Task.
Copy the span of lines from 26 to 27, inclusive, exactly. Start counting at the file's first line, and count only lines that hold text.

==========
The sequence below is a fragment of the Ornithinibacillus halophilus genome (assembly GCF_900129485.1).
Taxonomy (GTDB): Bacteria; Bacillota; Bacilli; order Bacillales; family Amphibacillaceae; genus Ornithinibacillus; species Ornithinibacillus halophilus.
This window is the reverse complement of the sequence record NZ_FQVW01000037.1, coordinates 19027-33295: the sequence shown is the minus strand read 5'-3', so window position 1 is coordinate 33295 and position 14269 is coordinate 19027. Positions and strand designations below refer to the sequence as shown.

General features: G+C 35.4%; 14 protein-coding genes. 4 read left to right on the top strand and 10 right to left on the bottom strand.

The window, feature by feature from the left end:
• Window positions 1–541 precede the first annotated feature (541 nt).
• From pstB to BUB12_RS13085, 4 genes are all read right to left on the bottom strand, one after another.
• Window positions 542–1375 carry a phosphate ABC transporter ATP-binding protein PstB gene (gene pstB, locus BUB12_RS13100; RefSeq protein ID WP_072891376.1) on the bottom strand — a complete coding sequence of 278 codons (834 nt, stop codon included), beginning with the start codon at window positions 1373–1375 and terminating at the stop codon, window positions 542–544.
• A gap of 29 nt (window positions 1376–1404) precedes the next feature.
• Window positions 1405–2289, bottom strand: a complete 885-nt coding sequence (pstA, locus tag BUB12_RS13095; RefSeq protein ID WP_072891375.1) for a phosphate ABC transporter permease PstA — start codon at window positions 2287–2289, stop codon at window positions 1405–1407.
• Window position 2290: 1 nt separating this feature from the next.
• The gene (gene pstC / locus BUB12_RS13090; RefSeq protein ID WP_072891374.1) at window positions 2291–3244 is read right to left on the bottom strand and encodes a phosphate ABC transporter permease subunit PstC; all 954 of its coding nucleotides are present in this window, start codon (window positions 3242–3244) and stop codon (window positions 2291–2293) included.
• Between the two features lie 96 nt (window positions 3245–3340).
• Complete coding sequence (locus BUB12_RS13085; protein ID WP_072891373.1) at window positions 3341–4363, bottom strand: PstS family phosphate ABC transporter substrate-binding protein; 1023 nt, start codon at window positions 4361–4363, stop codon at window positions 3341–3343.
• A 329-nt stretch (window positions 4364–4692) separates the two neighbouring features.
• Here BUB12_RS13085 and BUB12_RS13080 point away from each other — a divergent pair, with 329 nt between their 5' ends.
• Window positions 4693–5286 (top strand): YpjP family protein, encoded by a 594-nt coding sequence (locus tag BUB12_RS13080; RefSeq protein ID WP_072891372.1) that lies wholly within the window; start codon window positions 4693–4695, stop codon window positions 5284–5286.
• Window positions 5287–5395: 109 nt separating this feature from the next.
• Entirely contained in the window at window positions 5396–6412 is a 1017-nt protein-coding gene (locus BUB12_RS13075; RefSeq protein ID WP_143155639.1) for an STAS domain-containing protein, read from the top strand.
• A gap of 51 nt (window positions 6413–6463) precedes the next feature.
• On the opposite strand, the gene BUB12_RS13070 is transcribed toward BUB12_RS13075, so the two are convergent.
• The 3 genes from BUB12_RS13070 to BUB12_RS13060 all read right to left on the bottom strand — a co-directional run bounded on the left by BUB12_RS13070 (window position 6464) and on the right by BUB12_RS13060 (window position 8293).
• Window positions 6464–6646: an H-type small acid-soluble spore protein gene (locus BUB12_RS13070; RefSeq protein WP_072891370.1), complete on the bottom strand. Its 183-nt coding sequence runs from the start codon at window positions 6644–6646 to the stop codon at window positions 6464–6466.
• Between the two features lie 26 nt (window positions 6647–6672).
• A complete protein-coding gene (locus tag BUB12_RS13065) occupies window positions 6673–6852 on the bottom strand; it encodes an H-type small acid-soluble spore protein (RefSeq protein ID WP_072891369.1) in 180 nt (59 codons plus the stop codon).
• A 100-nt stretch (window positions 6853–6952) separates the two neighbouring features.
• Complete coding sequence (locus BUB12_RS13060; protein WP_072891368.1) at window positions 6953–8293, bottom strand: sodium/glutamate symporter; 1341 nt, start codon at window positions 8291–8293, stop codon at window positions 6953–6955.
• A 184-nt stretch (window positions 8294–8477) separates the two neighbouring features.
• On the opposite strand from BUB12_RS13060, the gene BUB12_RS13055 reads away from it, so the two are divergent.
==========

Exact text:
• A 100-nt stretch (window positions 6853–6952) separates the two neighbouring features.
• Complete coding sequence (locus BUB12_RS13060; protein WP_072891368.1) at window positions 6953–8293, bottom strand: sodium/glutamate symporter; 1341 nt, start codon at window positions 8291–8293, stop codon at window positions 6953–6955.